Legislative leaders on Thursday released some details of the proposal—which had been kept close to the vest for months—such as that cities and counties will be allowed to “opt out” of having medical marijuana cultivation or dispensaries, although local voters can override this.
Negotiations have dragged on throughout the summer on crafting a medical marijuana program to replace one passed by Mississippi voters in November but shot down in May by the state Supreme Court on a constitutional technicality.
House Speaker Philip Gunn (R) in a Thursday interview on a Supertalk radio show said he believed the House and Senate leadership and negotiators are “in agreement” on a draft bill, and he believes both chambers have the votes to pass such a measure. He said he planned to get together with Lt. Gov. Delbert Hosemann (R), then barring any last minute glitches “inform the governor we are ready.”
Other sources close to the negotiations on Thursday told Mississippi Today they anticipate that request to the governor would happen as soon as Friday. Reeves has sole authority to call lawmakers into special session, and would set the date and parameters of a special session. Although legislative leaders have expressed interest in dealing with COVID-19 and other issues in a special session, Reeves has appeared unwilling but said he would call a session for medical marijuana, pending lawmakers are in agreement and he agrees with the measure.
Gunn in his radio interview on Thursday gave some particulars of the bill, but said “don’t hold me to it” and deferred to Rep. Lee Yancey, (R), the lead House negotiator on the measure. Yancey has worked with Sen. Kevin Blackwell, (R), the lead Senate negotiator. Blackwell could not immediately be reached for comment on Thursday.
Yancey gave Mississippi Today some highlights of the draft bill, which would be subject to changes by the full Legislature. They include:
Cities and counties could opt out. Voters could opt back in. City councils or aldermen, or county boards of supervisors, within 60 days of passage of legislation, could opt out from allowing cultivation or dispensing of medical marijuana within their borders. However, voters could gather 1,500 signatures, or signatures of 20 percent of voters, whichever is less, and force a referendum on the issue. If such a referendum to allow it fails, voters could try again in two years, similar to state alcohol referenda. Yancey said that under the draft measure, “Once it’s in, it’s in,” meaning once approved, a locality could not come back and ban it.
“This gives businesses the certainty they need to get started,” Yancey said. “No licenses will be issued the first 60 days after passage for cultivation and processing, and licenses (for cannabis use) and dispensaries wouldn’t start until the 90th day.”
Smoking cannabis would be allowed. There had been debate on whether Mississippi’s program would allow smoking of cannabis by patients, as most states with programs allow, or prohibit it, as Alabama does with its recently approved program.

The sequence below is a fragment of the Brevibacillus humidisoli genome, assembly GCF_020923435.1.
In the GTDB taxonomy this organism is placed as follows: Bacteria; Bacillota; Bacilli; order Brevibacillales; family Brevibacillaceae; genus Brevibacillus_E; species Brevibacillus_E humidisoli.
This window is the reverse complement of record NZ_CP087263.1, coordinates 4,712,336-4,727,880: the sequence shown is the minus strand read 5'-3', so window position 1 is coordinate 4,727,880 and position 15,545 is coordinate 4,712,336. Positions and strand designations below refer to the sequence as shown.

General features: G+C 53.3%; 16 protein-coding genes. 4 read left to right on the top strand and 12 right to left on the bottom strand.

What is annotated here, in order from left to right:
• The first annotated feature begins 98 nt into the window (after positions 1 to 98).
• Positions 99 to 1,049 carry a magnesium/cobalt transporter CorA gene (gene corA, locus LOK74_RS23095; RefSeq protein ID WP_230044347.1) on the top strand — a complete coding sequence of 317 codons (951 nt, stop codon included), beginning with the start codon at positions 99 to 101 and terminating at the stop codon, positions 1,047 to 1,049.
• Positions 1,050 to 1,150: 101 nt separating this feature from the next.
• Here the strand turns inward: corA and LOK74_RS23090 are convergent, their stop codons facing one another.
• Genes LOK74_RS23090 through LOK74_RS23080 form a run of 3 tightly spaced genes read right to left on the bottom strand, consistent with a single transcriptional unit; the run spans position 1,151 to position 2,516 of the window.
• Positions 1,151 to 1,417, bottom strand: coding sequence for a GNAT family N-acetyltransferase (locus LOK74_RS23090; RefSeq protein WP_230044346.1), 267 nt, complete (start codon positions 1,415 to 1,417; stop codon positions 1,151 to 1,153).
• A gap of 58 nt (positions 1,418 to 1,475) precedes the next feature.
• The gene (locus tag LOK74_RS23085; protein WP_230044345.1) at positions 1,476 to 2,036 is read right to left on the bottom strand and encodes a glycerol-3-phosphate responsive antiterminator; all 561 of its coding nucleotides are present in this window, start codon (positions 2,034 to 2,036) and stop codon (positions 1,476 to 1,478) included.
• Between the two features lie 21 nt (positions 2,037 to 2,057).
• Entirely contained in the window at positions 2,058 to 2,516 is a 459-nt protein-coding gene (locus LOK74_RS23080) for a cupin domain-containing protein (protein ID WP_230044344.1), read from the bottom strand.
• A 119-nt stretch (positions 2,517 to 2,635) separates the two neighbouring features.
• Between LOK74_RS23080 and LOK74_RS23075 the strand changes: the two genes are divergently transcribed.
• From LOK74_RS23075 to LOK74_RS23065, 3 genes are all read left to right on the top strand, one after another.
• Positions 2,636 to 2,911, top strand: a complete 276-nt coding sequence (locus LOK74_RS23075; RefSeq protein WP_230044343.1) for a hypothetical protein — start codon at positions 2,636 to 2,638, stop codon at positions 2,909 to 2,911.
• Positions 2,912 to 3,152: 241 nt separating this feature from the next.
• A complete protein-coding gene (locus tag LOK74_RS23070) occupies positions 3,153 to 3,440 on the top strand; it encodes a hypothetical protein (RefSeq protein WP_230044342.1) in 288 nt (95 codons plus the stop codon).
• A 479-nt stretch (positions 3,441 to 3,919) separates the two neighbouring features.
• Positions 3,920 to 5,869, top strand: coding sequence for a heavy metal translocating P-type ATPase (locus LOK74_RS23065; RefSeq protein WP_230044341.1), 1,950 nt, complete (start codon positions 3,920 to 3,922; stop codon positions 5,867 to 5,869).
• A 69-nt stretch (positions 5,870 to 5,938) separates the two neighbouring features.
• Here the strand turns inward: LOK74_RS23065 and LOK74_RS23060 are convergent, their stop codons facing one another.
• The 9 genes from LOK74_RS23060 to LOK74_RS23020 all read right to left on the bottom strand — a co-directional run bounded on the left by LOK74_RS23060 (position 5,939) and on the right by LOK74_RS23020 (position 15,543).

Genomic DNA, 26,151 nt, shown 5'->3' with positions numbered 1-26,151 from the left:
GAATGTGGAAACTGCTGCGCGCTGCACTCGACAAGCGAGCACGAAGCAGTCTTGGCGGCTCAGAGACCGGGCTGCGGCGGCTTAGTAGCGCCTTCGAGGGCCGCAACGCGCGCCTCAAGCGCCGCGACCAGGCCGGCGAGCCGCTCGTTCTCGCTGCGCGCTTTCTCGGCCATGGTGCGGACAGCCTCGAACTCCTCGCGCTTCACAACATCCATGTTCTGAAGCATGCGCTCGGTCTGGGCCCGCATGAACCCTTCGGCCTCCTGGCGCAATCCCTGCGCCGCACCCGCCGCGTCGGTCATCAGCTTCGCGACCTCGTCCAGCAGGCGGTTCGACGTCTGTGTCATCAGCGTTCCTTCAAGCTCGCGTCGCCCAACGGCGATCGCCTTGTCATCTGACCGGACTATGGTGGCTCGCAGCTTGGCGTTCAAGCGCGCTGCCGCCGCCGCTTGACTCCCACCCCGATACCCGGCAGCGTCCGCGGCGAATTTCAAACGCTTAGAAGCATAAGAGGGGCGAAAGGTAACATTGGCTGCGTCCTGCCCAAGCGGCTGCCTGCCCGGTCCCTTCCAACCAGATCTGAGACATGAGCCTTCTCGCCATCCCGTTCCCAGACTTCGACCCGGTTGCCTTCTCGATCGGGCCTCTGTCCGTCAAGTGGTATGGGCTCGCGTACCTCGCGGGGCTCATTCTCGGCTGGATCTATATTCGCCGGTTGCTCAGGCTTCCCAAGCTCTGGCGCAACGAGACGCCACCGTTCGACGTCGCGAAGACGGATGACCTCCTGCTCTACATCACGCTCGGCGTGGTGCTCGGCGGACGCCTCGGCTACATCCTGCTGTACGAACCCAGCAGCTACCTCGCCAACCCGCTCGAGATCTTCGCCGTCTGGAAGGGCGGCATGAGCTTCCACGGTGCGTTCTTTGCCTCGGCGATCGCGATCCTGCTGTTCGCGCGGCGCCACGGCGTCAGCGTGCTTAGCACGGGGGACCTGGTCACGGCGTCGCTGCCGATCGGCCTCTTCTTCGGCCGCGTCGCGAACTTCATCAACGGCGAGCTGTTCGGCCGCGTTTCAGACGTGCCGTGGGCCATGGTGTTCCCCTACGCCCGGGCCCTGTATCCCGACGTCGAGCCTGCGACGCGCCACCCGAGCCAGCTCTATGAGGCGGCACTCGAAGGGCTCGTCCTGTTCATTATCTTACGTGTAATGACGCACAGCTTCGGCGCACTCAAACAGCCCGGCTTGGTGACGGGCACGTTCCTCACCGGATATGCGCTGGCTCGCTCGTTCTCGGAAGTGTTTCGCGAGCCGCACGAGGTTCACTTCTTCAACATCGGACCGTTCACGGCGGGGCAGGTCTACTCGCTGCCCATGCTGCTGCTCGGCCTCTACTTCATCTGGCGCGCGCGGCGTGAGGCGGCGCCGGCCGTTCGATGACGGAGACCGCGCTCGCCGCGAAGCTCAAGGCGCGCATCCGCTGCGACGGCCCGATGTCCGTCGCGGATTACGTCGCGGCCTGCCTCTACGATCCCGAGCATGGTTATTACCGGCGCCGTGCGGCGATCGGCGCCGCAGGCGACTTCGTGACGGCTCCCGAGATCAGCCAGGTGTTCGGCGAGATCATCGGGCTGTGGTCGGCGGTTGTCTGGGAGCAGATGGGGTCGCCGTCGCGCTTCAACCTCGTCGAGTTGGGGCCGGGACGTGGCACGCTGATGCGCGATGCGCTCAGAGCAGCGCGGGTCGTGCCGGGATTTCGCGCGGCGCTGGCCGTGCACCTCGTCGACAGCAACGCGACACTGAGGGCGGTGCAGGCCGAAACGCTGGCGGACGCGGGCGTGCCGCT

“There are those who have certain debilitating conditions who need the effects of medical cannabis to take effect immediately,” Yancey said. “Ingesting a gummy or something like that could take 45 minutes to an hour. Whether it’s terrible seizures or pain and suffering or not being able to eat, there are those who need relief as immediately as possible… There are those who look at this from a bias of recreational use, but that’s not apples to apples, not fair. There are people who are suffering, who need the palliative relieve medical cannabis can provide, and our main goal is to allow people who are suffering terrible illnesses to get relief.”
Medical marijuana would be subject to sales tax and an excise. The state’s sales tax, currently at 7 percent, would be levied on medical marijuana, as well as a $15 an ounce excise. Yancey said the goal was to have a 5 percent excise, but that going rates for marijuana vary by potency and product, so the weight-based tax was the easiest way to get near that mark. Weight for edibles and other product would be based on the cannabis weight, not food or other product. Yancey said this tax rate would put Mississippi roughly in the middle of states with legalized medical cannabis.
“The going rate for mid-range (marijuana flower) is about $300 an ounce, so if you do the math, $15 an ounce would be around the 5%,” Yancey said. “If a product sold for lower, you would pay higher than that rate, if sold for more, you would pay less.”
Outdoor growing would not be allowed. Lawmakers during hearings this summer were told by officials from other states that regulating growing and safety of medical marijuana is easier with indoor growing facilities.
State Health Department would be in charge, with Department of Revenue, Agriculture Commission sharing some responsibilities. The Mississippi State Department of Health would oversee the state’s medical marijuana program, but the state’s taxing and agriculture agencies would share some regulatory duties. State Agriculture Commissioner Andy Gipson has told lawmakers he will not participate in regulating medical marijuana because marijuana is still federally illegal. Gipson has threatened to sue if lawmakers try to force him to participate.